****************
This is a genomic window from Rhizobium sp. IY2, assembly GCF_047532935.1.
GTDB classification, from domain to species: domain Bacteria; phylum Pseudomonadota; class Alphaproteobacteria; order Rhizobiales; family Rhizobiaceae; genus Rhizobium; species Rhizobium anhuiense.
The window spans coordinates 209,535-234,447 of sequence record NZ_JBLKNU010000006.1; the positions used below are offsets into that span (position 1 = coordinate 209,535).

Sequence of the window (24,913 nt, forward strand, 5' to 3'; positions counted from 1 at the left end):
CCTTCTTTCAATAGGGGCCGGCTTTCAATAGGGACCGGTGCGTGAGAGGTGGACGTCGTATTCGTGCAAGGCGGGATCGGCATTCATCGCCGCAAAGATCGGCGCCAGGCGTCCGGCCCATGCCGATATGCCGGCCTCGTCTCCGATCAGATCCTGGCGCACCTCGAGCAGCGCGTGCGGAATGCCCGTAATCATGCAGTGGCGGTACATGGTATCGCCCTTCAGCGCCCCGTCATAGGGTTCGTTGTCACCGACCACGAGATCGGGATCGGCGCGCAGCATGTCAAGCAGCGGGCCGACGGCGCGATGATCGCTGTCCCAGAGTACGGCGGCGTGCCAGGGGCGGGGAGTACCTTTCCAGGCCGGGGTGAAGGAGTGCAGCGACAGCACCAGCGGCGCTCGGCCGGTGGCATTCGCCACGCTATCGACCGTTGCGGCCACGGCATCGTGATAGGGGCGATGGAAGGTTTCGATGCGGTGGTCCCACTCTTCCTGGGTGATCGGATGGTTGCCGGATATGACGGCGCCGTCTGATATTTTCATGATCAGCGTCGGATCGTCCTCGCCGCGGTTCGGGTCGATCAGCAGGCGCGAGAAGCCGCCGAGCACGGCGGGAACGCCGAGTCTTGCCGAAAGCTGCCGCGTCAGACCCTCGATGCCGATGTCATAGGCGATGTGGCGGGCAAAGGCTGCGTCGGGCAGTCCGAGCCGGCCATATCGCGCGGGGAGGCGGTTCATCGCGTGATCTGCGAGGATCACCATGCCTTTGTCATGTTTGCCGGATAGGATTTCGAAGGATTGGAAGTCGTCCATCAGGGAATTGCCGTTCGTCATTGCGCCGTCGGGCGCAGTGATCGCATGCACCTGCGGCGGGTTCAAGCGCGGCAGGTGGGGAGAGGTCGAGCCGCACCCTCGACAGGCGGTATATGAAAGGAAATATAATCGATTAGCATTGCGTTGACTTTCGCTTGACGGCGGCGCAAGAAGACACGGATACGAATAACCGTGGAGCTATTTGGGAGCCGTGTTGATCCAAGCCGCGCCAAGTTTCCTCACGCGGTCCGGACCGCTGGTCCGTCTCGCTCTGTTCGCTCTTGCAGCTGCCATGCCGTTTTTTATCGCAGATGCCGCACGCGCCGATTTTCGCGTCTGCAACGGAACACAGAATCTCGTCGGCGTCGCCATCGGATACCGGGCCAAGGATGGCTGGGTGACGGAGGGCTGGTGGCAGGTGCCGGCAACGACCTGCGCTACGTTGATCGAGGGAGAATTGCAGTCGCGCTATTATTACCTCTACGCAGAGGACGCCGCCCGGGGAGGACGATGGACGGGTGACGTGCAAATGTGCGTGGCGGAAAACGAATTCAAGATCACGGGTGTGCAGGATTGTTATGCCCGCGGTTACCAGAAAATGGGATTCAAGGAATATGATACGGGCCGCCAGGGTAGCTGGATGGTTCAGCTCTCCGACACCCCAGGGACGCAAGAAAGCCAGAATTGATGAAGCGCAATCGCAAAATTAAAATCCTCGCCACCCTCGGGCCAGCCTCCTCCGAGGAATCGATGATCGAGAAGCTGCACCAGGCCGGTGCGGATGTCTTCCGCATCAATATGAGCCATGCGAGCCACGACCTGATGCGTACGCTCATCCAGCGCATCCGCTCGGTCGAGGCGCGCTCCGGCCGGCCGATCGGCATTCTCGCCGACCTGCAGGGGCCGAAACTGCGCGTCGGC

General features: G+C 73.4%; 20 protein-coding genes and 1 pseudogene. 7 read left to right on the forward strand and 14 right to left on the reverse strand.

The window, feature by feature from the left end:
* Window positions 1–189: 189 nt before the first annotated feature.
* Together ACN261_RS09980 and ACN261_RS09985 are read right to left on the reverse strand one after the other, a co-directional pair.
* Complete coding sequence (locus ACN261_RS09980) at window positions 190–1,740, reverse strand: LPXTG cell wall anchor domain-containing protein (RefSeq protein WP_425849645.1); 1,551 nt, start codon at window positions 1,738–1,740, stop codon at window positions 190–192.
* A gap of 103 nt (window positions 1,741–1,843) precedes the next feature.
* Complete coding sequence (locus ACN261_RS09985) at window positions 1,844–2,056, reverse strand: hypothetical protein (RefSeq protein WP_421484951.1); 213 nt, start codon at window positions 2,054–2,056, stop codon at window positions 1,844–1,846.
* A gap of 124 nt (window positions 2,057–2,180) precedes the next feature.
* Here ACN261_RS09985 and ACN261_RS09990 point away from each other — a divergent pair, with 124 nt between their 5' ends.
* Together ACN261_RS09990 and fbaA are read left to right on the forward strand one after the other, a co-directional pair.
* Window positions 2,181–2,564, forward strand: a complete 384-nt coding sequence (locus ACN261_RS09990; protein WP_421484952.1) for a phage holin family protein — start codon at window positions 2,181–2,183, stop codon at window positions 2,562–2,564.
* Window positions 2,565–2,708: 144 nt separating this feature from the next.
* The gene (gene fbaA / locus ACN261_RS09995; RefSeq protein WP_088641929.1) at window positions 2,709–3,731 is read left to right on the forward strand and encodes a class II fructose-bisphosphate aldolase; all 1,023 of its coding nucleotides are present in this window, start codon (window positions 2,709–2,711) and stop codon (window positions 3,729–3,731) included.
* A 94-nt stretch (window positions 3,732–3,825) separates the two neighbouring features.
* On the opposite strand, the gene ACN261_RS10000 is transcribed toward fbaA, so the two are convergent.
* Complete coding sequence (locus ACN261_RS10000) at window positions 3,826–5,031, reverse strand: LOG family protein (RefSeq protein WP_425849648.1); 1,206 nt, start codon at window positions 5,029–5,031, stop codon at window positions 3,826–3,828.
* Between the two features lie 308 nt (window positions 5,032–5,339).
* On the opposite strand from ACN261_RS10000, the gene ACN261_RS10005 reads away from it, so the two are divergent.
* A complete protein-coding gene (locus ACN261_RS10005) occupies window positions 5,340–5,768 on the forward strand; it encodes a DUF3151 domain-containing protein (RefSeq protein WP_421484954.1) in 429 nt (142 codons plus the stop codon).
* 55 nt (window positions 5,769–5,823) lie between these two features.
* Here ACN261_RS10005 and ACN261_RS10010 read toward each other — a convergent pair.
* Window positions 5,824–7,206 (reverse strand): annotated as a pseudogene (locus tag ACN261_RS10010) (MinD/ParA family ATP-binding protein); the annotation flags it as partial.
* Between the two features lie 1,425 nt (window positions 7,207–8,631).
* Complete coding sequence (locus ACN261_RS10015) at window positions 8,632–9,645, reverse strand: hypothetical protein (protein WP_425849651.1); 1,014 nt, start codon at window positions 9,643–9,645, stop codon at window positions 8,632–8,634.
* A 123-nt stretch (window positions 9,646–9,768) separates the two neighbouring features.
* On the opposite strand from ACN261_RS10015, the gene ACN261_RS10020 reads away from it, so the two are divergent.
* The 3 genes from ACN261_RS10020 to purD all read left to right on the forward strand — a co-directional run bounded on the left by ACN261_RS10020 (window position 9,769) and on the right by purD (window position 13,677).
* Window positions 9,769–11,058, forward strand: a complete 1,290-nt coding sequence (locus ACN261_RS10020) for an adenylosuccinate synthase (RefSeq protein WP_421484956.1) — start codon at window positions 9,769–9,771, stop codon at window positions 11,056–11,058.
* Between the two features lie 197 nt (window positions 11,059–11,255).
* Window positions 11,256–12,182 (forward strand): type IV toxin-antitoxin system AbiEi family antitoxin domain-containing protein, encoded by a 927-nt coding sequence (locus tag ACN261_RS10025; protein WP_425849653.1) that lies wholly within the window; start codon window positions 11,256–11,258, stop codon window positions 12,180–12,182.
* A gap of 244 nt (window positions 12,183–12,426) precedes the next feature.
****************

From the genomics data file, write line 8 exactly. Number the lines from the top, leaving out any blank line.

* Window positions 1–189: 189 nt before the first annotated feature.